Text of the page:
Most play sets offer a three-dimensional platforming style of gameplay, except for the Inside Out Play Set, which is a two-point-five-dimensional sidescrolling platformer. It has also been said that Marvel Battlegrounds will offer a "different genre" of gameplay which will unique from what has been done in previous games, although specific details as to what this style is have been few.[2]

Play sets require players to perform all sorts of tasks in order to accomplish their goals. To accomplish the play sets' various tasks, players ride Vehicles & Mounts, use Packs and Tools, battle enemies, and build buildings, as well as perform certain other actions unique to the specific play set. (For example, the Pirates of the Caribbean Play Set lets players sail a pirate ship, and The Lone Ranger Play Set allows them to use a train to deliver supplies to various places. The Toy Story in Space Play Set includes the addition of Goo.)

The story of a play set is advanced by completing various tasks, called missions, for the play set's missions givers, who are normally Cast Members and Play Set Townspeople, though they are Costumes in The Incredibles Play Set. A play set's mission givers give two types of missions: main missions, which are required to complete in order to complete the main storyline, and side missions, which are just extra missions that can be completed to earn collectibles and collect toys. Completing missions usually unlocks a certain number of Sparks and, in the Disney Infinity play sets, currency; the amount of each varies for each mission. Completing certain specific missions unlocks special toys (normally toys that appeared in the play set, like enemies) for use in the Toy Box.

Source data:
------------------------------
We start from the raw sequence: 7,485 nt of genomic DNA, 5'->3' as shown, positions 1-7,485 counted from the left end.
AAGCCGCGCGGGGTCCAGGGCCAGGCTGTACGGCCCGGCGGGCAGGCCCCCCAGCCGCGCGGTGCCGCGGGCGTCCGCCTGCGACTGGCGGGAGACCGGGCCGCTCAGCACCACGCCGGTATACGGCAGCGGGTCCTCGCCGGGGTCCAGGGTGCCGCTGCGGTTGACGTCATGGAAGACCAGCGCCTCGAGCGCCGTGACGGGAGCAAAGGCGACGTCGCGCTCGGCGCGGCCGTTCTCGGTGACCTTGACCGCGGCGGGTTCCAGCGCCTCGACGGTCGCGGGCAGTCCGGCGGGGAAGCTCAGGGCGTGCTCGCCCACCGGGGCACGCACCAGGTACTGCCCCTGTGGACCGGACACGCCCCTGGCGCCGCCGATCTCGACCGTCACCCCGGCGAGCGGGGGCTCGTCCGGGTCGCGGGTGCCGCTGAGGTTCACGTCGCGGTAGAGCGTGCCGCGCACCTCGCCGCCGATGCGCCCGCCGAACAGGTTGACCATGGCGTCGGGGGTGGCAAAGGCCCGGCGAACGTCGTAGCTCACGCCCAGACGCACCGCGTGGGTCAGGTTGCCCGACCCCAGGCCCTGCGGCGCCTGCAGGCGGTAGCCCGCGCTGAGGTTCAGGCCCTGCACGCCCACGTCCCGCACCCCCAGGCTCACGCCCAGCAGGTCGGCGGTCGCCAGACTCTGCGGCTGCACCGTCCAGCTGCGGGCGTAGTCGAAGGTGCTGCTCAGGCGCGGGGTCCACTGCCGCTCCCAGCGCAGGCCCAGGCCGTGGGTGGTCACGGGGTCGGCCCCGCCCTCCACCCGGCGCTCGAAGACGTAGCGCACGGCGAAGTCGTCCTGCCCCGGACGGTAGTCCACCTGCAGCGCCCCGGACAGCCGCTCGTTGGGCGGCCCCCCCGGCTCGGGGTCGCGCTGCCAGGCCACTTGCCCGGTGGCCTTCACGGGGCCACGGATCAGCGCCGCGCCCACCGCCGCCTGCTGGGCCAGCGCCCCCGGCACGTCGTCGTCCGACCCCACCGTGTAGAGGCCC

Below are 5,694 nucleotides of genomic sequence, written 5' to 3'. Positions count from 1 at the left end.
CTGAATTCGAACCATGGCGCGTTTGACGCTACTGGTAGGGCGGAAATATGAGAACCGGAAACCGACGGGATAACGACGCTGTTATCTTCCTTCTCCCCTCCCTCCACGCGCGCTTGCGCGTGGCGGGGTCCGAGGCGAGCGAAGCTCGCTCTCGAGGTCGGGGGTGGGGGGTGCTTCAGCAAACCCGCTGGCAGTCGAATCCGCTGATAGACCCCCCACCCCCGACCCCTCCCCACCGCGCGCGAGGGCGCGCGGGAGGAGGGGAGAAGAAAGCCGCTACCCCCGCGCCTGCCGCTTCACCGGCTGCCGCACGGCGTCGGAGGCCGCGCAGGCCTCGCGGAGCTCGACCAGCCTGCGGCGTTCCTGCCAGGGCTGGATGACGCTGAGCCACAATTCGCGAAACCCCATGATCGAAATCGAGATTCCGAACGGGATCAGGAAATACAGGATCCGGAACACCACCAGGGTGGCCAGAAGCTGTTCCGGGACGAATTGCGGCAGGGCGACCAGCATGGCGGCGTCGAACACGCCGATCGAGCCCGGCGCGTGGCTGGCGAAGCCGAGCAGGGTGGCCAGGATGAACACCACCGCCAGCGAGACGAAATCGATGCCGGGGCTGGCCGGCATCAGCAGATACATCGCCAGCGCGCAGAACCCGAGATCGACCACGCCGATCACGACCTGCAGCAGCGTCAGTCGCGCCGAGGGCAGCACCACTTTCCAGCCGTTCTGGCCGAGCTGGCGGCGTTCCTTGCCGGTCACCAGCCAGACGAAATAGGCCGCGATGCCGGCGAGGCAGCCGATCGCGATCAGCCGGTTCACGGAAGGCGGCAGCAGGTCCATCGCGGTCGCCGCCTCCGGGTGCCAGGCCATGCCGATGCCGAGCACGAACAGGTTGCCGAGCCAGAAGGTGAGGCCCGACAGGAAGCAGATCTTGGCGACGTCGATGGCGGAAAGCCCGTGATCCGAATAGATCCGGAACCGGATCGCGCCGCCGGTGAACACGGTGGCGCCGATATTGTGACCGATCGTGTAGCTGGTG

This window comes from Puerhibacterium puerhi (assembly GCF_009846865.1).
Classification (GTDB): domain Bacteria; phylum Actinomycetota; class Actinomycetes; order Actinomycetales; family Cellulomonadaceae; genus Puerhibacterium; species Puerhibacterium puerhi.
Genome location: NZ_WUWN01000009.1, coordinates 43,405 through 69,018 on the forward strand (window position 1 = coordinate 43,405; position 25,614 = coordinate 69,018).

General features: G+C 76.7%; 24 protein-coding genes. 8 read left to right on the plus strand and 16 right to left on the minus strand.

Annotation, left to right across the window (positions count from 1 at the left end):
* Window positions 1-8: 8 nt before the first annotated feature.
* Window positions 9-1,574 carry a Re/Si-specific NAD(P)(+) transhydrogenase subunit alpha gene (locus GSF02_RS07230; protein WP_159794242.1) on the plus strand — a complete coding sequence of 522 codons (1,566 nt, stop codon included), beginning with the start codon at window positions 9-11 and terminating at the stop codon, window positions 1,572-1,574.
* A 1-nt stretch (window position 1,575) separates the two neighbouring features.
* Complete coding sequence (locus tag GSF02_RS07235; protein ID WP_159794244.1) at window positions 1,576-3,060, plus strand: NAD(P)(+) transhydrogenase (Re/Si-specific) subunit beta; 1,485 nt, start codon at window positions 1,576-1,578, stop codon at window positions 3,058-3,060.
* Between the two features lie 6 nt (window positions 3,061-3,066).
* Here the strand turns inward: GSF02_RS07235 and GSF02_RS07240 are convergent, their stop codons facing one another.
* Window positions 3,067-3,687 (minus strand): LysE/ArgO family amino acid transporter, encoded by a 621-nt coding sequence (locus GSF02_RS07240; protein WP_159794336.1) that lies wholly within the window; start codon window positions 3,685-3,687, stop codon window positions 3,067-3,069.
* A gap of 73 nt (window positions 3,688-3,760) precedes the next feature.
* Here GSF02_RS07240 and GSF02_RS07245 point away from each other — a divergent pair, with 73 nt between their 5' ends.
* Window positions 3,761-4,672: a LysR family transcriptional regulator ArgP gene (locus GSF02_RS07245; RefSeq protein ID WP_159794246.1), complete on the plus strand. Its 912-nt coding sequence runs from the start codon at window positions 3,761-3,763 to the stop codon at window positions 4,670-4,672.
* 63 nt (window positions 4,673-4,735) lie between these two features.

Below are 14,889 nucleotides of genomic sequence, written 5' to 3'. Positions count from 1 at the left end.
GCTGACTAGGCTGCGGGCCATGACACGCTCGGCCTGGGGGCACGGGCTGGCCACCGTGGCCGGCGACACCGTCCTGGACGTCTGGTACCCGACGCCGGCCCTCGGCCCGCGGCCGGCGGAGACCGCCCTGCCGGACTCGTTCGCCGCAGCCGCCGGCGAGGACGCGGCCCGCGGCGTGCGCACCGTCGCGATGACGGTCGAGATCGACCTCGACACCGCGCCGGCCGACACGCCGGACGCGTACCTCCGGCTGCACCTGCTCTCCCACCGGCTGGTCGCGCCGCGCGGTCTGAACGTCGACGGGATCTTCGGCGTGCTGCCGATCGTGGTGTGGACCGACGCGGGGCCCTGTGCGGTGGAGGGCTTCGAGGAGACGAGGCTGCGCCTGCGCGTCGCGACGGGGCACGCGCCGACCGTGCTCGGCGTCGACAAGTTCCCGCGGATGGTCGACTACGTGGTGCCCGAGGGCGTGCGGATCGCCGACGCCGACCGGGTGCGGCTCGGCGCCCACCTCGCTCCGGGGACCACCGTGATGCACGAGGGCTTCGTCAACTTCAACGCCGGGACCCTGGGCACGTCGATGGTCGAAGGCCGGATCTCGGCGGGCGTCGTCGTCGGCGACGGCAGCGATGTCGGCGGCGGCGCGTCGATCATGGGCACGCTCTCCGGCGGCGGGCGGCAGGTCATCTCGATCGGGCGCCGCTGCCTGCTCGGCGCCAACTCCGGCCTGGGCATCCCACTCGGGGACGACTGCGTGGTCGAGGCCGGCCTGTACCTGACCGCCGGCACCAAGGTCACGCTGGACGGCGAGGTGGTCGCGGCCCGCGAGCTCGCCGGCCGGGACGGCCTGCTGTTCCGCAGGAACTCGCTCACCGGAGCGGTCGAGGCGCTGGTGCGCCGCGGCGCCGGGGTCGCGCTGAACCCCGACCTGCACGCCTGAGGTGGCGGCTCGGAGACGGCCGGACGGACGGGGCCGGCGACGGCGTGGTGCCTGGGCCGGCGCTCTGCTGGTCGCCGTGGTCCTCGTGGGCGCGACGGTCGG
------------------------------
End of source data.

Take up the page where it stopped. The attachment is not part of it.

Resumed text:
In addition to missions, there are also challenges. Challenges are special minigames located throughout a play set which require a player to score a certain amount of points by doing a certain specific thing in a certain amount of time. In Disney Infinity, when challenges are completed, the player is awarded a sum of Sparks and currency, in addition to unlocking a harder difficulty level of the challenge. Each challenge in this game has three difficulty levels: easy, medium, and hard. In Disney Infinity 2.0, the difficulty level system was done away with and a medal system was introduced instead: depending on how many points the player scored within the time limit, the player is awarded a medal of either bonze, silver, or gold, or possibly no medal at all. The reward for completing these challenges is always Sparks, the number of which is determined by the number of points scored by the player. There is also a separate set of medals for single player and multiplayer, with a different set of goals required to be met for each in order to earn the medals.